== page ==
2. Father-daughter dance events
The local gym/community center-ish place is having a father-daughter ball sometime soon in celebration of possibly Valentine's day.  I admit to being a wee bit weirded out by this event.  Yes, it's a nice idea to have daddy-daughter things, but the related Purity Ball things? Whoa weird.  (I should say that as a resident of a place it snows for most of my life, debutante balls are not a thing that's typical around here so this is a bit culture shock, a bit personal preference for less glorifying stuff).  I see no reason for girls to promise that when Daddy gives them away on their wedding day, they're still virgins, let alone in public at some strange group ritual.  Very odd.  This particular event is just supposed to be a dance, an occasion for little girls to dress up, play princess, and have Daddy (or Grandpa) take them to a fancy dinner and dance.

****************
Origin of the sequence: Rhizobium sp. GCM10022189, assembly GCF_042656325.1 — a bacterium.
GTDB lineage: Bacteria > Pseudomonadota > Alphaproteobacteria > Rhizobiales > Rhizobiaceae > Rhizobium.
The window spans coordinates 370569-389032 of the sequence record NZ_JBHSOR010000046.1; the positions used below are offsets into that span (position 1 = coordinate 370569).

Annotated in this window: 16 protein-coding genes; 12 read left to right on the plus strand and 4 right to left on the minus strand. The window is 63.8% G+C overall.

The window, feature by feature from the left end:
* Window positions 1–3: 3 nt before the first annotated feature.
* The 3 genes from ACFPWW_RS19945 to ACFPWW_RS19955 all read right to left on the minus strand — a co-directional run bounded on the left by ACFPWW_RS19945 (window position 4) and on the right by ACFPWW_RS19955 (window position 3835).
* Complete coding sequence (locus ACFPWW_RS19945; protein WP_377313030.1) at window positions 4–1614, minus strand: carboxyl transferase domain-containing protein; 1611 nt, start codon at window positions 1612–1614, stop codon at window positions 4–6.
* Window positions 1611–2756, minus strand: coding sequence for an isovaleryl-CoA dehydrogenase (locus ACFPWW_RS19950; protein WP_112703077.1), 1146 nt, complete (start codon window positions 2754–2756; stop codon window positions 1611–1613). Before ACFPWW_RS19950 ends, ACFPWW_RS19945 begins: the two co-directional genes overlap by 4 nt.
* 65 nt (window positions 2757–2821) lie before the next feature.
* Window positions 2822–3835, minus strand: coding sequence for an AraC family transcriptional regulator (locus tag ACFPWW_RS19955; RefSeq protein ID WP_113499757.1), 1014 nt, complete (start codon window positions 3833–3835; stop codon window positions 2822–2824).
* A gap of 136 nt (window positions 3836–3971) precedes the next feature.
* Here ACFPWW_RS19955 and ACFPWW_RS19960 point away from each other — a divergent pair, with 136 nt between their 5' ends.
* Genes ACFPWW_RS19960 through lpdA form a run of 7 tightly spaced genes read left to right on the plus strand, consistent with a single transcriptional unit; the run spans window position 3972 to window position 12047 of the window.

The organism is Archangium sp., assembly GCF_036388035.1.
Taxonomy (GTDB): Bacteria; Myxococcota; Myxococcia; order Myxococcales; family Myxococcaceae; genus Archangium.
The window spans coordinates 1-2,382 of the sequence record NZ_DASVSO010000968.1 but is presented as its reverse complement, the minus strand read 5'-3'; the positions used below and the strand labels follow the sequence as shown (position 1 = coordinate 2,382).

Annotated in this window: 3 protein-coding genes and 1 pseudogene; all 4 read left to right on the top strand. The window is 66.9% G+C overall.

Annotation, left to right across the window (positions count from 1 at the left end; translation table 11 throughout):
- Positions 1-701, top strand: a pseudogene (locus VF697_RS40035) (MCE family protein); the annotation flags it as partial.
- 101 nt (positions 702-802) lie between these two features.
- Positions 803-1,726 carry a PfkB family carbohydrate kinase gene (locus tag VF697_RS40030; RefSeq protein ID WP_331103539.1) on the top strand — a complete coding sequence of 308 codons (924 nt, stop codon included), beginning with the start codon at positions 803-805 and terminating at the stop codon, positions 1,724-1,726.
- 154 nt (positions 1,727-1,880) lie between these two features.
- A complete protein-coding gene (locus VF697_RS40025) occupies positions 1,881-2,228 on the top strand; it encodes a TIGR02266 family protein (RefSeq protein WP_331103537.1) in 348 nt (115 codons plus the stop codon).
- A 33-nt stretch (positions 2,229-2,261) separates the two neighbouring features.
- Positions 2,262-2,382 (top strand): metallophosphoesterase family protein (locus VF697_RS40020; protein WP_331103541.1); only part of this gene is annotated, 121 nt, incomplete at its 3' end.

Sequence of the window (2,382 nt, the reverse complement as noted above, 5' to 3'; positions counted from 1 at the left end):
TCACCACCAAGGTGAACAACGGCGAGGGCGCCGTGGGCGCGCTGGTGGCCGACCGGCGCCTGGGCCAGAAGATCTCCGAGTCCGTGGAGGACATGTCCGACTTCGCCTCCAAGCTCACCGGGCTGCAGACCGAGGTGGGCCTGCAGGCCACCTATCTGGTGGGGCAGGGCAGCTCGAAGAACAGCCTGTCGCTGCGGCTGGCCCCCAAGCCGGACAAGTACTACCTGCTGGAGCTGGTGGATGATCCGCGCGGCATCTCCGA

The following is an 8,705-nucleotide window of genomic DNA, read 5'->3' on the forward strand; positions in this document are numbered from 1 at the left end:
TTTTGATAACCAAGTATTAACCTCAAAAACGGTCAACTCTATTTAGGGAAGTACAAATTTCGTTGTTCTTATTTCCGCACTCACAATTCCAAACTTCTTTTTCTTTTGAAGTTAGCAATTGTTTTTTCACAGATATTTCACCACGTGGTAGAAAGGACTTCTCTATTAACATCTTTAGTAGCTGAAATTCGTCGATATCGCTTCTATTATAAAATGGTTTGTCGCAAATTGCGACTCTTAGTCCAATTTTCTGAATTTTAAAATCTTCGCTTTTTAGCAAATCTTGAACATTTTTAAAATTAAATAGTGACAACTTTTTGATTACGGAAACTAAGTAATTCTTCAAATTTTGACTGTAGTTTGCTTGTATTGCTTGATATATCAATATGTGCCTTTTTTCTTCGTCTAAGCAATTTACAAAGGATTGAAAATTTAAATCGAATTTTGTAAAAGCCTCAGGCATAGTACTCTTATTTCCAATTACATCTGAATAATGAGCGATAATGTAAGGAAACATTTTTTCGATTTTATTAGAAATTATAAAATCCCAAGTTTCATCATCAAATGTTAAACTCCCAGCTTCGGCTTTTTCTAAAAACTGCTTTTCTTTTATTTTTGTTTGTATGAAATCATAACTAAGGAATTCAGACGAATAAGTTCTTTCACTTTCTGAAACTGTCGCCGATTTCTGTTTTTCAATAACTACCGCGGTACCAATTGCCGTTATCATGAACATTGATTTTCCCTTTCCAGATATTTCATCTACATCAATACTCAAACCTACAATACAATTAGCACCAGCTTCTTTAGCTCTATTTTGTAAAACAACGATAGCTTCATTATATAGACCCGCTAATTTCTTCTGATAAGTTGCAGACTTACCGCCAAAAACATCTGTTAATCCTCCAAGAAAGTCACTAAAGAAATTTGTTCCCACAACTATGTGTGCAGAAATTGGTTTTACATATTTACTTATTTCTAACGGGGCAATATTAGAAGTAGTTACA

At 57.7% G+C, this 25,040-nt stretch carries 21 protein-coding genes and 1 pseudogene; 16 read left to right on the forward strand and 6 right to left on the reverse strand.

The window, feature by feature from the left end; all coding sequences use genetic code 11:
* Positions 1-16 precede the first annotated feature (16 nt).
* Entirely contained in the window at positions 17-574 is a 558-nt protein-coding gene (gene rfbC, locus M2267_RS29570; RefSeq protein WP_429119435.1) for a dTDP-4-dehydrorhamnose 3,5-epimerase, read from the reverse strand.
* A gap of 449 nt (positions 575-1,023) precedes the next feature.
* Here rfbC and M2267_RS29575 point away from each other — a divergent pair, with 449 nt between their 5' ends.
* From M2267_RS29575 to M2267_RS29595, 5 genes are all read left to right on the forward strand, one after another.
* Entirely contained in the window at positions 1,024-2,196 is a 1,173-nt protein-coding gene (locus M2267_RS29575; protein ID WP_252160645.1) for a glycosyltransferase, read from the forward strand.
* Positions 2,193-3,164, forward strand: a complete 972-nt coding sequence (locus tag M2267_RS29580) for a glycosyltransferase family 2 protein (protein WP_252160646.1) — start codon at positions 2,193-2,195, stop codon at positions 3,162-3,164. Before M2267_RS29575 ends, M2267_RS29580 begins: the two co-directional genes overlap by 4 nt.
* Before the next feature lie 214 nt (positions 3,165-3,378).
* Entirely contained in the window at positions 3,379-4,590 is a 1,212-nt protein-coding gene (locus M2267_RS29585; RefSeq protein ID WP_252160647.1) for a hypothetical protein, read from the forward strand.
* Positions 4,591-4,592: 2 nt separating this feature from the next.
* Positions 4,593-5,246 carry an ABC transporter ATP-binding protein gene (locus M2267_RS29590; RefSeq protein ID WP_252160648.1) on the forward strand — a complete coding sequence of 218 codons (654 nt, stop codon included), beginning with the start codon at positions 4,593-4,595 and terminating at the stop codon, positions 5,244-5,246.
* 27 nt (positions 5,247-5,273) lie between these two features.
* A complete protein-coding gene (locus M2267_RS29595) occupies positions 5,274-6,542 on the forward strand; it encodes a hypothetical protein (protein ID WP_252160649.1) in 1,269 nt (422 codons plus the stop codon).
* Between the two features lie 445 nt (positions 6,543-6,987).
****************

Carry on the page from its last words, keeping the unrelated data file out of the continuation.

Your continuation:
I guess I object to such deals further on the idea that little girls need to be taken care of more than little boys.  There aren't mother-son Purity Ball equivalents where sons promise to stay virgins until marriage.  There's no occasion where little boys are expected to dress up and pretend to be royalty while being doted on by moms.  I'm not a fan of the double standards we build for boys and girls.  My kid is just starting to get the very distinct line between "girls can do anything" and "boys can't do girl things" that's so much a part of growing up today.  As much as I tell her this is untrue, that boys can wear dresses if they want, and they can like pink if they want, my opinion isn't the one that matters.  Her peers' opinions are what matter and besides choosing them carefully for her, there's not much I can do.